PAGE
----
Reducing Conflict 8 Fixing Other People

October 4, 2021

Trying to “fix” other people is not only difficult, it is often dysfunctional. It is a common source of conflict between people. It is human nature to see the things that other people need to fix more clearly than we see the areas where we need to improve.

Improvement Opportunities 

We all have areas of opportunity to improve, and we have a roughly equal number of them.  Oh sure, there are some people who have more problems than others, but each of us is laboring under the false impression that we have fewer problems than the average person. 

The concept that we can all be above average is flawed. Garrison Keillor discovered that when he wrote about Lake Wobegone, where all the children are above average.

Recognize that you have roughly as many warts as another person. There can be a person who has a bumper crop of problem areas, but most of us reside somewhere in the middle of a bell-shaped curve in terms of the number of improvement opportunities.

How to Have a Better Outcome 

The way to have a more fulfilling life and get along well with people is to work on the areas you need to improve.  Using your energy in this way will help you avoid focusing on the things that others need to fix. You will be more popular and successful if you do that.

Specific Assignment 

As you drive to work tomorrow, focus your attention on how you can show up as a better person for the people you interface with daily. That mindset will cause you to be less judgmental of them and spend your energy improving the person you can influence the most.

After you have worked on and improved one facet of your life, pick a different area to improve. Be on the lookout for different areas of improvement opportunities for you. Having that mindset will make you less critical of others, and you will become more popular with them.

Free Video

Here is a video that contains more information on the problematical practice of trying to fix other people.

https://www.youtube.com/watch?v=ctKB0Uiv094

 

Bob Whipple, MBA, CPTD, is a consultant, trainer, speaker, and author in the areas of leadership and trust.  He is the author of four books: 1.The Trust Factor: Advanced Leadership for Professionals (2003), 2. Understanding E-Body Language: Building Trust Online (2006), 3. Leading with Trust is Like Sailing Downwind (2009), and 4. Trust in Transition: Navigating Organizational Change (2014). In addition, he has authored over 1000 articles and videos on various topics in leadership and trust. Bob has many years as a senior executive with a Fortune 500 Company and with non-profit organizations.

 


Mastering Mentoring 13 When to Take a Mentoring Break

October 3, 2021

Sometimes it is a helpful strategy to create a break in the action during a mentoring series. If the two people are meeting every week or two over an extended period of time, the process may start to become a chore for one or both of the participants. This can happen for a number of reasons.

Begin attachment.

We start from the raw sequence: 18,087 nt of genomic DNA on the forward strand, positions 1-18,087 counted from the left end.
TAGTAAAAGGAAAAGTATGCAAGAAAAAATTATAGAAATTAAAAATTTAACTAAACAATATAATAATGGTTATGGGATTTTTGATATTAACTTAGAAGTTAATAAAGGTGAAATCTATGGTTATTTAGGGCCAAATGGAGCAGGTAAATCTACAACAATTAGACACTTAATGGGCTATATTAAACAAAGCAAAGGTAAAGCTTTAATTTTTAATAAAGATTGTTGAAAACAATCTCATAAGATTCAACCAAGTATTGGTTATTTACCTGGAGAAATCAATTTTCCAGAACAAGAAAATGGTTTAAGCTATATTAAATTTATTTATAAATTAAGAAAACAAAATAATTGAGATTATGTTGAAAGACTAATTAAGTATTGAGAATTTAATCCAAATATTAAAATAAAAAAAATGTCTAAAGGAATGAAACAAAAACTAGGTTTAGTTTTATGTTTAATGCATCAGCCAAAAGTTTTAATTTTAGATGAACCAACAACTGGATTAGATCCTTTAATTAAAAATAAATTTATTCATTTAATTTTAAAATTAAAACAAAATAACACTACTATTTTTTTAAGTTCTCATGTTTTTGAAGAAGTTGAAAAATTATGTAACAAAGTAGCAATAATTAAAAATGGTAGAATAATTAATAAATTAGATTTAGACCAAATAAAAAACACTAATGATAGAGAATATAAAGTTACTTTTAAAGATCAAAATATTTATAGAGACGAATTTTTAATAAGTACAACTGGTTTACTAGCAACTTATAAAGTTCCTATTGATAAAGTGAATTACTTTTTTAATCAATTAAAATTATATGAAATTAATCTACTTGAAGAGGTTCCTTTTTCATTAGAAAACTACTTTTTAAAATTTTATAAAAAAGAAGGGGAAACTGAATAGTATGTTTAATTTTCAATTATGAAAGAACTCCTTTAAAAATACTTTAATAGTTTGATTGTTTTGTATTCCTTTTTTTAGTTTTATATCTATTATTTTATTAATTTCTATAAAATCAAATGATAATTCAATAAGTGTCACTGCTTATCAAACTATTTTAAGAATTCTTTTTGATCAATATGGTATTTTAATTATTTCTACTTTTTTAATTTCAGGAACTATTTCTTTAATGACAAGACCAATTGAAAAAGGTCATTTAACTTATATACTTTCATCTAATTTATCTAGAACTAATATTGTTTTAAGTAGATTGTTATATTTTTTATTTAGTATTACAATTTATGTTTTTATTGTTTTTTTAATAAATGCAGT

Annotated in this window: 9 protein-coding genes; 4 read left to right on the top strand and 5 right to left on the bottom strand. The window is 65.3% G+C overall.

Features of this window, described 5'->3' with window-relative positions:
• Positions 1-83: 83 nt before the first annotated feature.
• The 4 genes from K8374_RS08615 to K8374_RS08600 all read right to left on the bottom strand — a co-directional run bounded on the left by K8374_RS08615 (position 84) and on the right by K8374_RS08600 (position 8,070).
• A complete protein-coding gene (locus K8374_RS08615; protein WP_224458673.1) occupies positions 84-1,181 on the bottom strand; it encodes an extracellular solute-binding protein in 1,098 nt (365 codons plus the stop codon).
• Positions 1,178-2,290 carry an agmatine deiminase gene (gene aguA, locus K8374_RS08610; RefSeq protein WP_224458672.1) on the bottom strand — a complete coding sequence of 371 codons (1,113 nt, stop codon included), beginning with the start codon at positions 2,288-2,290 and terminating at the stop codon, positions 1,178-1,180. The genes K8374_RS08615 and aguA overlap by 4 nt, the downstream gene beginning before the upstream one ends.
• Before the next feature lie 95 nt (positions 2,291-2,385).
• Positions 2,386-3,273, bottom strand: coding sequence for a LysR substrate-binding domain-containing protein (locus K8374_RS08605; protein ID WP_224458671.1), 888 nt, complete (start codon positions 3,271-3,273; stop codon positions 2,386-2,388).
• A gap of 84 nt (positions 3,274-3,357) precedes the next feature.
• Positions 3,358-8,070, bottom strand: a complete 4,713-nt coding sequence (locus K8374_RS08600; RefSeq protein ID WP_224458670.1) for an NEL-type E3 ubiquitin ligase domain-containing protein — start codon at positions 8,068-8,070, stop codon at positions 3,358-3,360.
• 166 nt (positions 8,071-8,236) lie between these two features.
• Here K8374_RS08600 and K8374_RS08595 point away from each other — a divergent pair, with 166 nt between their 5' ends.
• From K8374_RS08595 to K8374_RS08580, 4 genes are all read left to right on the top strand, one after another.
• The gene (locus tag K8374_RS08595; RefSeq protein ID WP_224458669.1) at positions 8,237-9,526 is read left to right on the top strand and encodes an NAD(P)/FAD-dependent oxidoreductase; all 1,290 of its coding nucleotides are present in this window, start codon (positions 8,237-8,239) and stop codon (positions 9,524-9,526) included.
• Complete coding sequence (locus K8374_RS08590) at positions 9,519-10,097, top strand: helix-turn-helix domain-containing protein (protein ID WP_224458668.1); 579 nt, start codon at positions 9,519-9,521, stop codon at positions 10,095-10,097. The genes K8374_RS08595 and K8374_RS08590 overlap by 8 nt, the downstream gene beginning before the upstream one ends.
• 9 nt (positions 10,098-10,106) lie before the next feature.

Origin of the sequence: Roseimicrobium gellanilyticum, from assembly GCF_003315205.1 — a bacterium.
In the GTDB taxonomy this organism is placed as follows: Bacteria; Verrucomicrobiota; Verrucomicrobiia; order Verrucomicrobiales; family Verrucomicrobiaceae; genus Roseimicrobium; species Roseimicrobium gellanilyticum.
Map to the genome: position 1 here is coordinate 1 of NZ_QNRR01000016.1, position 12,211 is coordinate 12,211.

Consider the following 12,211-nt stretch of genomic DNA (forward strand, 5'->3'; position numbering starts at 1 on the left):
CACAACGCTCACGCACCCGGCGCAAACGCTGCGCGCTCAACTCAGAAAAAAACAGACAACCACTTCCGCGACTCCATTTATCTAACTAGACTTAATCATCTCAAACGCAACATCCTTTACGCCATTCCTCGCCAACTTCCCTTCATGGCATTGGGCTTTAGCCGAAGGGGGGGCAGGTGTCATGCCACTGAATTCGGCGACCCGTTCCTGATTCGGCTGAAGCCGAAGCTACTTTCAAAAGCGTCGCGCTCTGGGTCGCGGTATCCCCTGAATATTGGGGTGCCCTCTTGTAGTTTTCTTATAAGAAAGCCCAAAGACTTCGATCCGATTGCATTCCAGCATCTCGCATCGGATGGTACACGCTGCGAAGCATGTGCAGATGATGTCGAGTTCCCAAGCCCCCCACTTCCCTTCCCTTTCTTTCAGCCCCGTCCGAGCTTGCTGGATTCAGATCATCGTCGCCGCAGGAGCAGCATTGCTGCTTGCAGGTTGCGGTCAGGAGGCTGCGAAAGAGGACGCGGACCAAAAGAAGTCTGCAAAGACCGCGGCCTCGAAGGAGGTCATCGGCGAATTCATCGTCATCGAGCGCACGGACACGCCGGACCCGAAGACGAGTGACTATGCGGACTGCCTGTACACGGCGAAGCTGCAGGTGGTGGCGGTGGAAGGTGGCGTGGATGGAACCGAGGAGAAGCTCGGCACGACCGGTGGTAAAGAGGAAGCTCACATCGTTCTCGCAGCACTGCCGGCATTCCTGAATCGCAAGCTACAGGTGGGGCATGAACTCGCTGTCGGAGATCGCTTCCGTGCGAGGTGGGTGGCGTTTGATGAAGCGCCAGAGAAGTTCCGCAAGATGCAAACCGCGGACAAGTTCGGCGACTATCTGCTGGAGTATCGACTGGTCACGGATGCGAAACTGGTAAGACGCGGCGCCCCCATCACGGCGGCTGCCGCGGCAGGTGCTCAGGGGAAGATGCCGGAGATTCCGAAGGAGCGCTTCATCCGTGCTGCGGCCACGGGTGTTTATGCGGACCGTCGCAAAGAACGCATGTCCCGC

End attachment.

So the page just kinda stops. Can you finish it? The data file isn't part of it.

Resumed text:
Change in the Pattern of Work

There are natural cycles in any work setting. A relationship that called for one hour per week in March, when not much is going on, might be highly taxing during budget time in November. There can be a special project or other time-consuming issues that make the meetings difficult to conduct.

Be on the alert for these natural situations. One way to tell if it’s time for a break in the action is if one party has to cancel two or three meetings in a row. You can ask the question if the two of you should create a temporary hiatus until the peak period is over.

Another way to tell if you should take a break is the body language of the other person.  If you see signs of impatience or time anxiety, you can ask the question if you should schedule a break in the action.

Repetitive Discussions

If the material you cover in a mentoring meeting sounds similar to what you have covered in the past, it may be time to take a break.  Retracing steps that have been taken before gets old eventually.  Be alert for conversations that seem familiar.  For some topics, a reminder discussion is helpful to “set the hook deeper,” but if there are several of these, one of the participants needs to call the question.

Running Out of Fresh Material to Discuss

Sometimes you can reach a point where all the vital material has been shared and you are struggling to think of new topics to discuss.  That is a clear sign that you should create a break in the action for a while to let both parties rest up and come back later with fresh eyes.  

Chemistry Going Away

There is a kind of chemistry going on in any mentoring relationship. Each party needs to be gaining from the effort in order to be willing to continue.  Something may have happened that changed the relationship to be less friendly.  

For example, suppose the protégé has had a problem with an ethics violation.  The mentor could have a difficult time because he no longer has the highest respect for the protégé. Conversely, the mentor may have made a bad judgment call in a discipline situation and the protégé found out about it.

Any mentoring relationship is based on trust and respect. If these elements have been compromised in any way, it may be a good idea to discuss taking a break.